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From the Executive Director: Our Bodies, Our Choice

By July 15, 2022August 29th, 2022No Comments

David Inoue

As we approach convention, this is my last column before convention convenes on Aug. 3 with the National Board Meeting and Welcome Reception, followed by National Council Sessions on the 4th. I am supposed to be writing about all the great things you will experience at convention. Unfortunately, I feel that I have to make a bit of a detour.

The rallying cry of “Our Bodies, Our Choice” is a longstanding one of the pro-choice movement, a movement that took a tremendous blow with the Supreme Court’s decision last month. What has been especially distressing about this shift in the affirmation of women’s rights was the earlier co-opting of this phrase by anti-vaxxers intent upon circumventing whatever Covid prevention measures were attempted by public health departments, businesses and other individuals.

Covid-19 is not gone — my son is currently at a three-week music camp where they were struck by four cases of Covid in the first week. Camp administrators took immediate action, reinforcing indoor masking mandates and moving the older students outside for dining, allowing the younger students to space out more in the dining hall. They have not had another positive case since.

And yet, there are many other ways in which we see this argument play out in today’s discourse. The rise in attention to gun violence raises questions about whether the right to own guns supersedes school children’s rights to live, or at least live without fear of being shot at school. Do those bodies not also have any rights?

We continue to see the devaluation of Black bodies with excessive violence from police. Jayland Walker was fleeing from the police, but did he deserve a hail of gunfire resulting in a reported 60-plus gunshot wounds?

Juxtapose this with the arrest of Robert “Bobby” E. Crimo III, the admitted shooter in the July 4 Highland Park, Ill., shooting. He was taken into custody without a single shot fired by law enforcement.

This was the case with Kyle Rittenhouse, Robert Aaron Long, Dylann Roof and any number of high-profile white men who have been known murderers on the run and considered dangerous by the police, yet seem to receive a certain deference from their arresting officers. Who would ever expect to be treated to a meal at Burger King after being arrested for mass murder?

What is clear is that while there are always bodies, and the autonomy of those bodies at play in many of these deep, divisive issues, the question is whose choice is it whether said bodies have the right to choice or even to live.

Women are now told they do not have autonomy over their own bodies. In some states, they can be forced to carry a baby to term or to their death as abortions are made illegal in all circumstances.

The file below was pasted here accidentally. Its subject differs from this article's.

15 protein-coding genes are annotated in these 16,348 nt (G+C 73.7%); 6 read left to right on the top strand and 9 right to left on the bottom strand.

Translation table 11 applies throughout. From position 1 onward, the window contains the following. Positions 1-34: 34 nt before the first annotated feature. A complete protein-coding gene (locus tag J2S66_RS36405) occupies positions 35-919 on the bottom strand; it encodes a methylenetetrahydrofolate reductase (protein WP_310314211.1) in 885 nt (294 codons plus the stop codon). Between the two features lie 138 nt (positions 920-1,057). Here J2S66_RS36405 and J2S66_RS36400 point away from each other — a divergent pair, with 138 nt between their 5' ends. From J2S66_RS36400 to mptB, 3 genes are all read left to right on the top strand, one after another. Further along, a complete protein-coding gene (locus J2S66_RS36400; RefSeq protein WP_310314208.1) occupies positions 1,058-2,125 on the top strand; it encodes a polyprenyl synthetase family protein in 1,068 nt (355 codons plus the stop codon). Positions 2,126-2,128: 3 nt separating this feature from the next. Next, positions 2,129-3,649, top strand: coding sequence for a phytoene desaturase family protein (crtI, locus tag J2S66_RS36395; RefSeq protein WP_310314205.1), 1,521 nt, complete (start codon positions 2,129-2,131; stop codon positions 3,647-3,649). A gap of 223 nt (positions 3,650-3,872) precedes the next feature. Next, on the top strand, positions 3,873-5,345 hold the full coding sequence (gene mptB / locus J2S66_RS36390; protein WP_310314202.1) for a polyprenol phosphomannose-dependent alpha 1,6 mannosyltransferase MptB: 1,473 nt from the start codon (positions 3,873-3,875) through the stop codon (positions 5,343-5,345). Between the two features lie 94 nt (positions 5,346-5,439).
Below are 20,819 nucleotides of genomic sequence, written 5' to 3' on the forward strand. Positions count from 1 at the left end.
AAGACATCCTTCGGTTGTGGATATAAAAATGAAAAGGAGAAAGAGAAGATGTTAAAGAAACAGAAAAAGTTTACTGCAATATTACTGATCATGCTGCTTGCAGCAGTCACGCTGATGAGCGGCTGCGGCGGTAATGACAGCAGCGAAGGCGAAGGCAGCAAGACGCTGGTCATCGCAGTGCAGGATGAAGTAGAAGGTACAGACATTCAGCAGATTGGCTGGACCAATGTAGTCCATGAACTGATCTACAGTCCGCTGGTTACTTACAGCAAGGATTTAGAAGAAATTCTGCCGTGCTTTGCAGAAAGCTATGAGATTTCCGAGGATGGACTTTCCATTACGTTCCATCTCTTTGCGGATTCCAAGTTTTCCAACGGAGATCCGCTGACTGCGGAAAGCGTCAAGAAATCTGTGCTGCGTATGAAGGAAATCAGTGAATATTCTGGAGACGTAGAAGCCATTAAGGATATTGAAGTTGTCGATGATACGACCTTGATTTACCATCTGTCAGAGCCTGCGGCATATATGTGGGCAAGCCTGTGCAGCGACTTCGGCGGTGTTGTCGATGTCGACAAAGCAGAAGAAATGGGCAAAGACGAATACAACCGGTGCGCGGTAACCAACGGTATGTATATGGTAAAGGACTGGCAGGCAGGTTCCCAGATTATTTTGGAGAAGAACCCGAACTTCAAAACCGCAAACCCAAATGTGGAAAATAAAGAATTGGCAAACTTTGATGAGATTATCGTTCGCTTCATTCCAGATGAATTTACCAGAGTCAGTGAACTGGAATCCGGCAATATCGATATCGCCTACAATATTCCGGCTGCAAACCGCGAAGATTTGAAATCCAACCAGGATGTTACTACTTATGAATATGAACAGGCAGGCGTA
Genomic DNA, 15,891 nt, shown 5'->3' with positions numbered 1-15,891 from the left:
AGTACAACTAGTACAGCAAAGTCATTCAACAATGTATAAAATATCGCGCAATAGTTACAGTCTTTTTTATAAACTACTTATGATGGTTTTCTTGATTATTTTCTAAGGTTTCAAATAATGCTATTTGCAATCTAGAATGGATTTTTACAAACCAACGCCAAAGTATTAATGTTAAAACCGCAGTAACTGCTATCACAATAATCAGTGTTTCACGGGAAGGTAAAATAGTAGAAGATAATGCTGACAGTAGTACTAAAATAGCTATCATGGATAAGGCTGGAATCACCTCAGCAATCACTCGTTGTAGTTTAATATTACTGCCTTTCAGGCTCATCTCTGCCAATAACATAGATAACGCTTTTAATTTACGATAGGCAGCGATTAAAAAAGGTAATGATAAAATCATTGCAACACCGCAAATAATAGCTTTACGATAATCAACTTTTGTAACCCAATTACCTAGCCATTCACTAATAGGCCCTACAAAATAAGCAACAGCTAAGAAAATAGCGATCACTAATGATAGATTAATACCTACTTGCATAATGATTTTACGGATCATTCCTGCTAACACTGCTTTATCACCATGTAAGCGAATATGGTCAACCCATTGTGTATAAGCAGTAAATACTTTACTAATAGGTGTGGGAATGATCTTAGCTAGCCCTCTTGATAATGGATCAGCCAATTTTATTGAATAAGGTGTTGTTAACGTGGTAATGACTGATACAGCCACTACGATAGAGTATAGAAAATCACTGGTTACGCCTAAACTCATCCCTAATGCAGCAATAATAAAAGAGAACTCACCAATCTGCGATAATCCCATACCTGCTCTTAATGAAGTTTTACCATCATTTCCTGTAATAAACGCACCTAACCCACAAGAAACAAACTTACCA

Contrary to centuries of public health common sense, individuals believe their individual rights override the right of the public to live safely from threat of communicable disease. And gun culture combined with intentional misreading of the Constitution affords individuals a greater right to gun ownership than the public’s right to live without fear of gun violence.

It is the police who decide who lives and dies, unfortunately too often with a racial bias to that preference. Whether it is our own community’s legacy of unjust incarceration or the more recent decisions of the Supreme Court, these are issues of who controls our bodies and whether we can make our own decisions for our own safety and well-being.

If these decisions are important to you, I implore you to come to convention this year. Our convention theme is “Strengthening Our Community Through Action,” and in preparation for the upcoming elections, there is nothing more important or needed than taking action and ensuring that our community’s voice is heard at the ballot box and beyond.

I do want to take a moment to thank our sponsors, especially State Farm Insurance, our Diamond Level sponsor, and AT&T as our Platinum Level sponsor. In addition to their generous support of convention, their engagement reaches far beyond in their support for one of our flagship activities, the JACL-OCA Leadership Summit held in Washington, D.C.

The Leadership Summit is one more example of the close collaboration with OCA that you will be able to see at this convention through our many joint sessions. Partnerships both with OCA and our corporate partners enable us to have far greater impact than if we were to operate in isolation.

We look forward to seeing you at the 2022 JACL Convention in Las Vegas from Aug. 3-7.

To register for convention, please be sure to visit, and we will see you in Las Vegas. Registration closes on July 27, and we will not have on-site registration available.

Finally, I would be incredibly grateful if all of you reading this take a brief, important membership survey at By sharing your personal JACL experience, we will be able to improve our membership program for years to come.

David Inoue is executive director of the JACL. He is based in the organization’s Washington, D.C., office.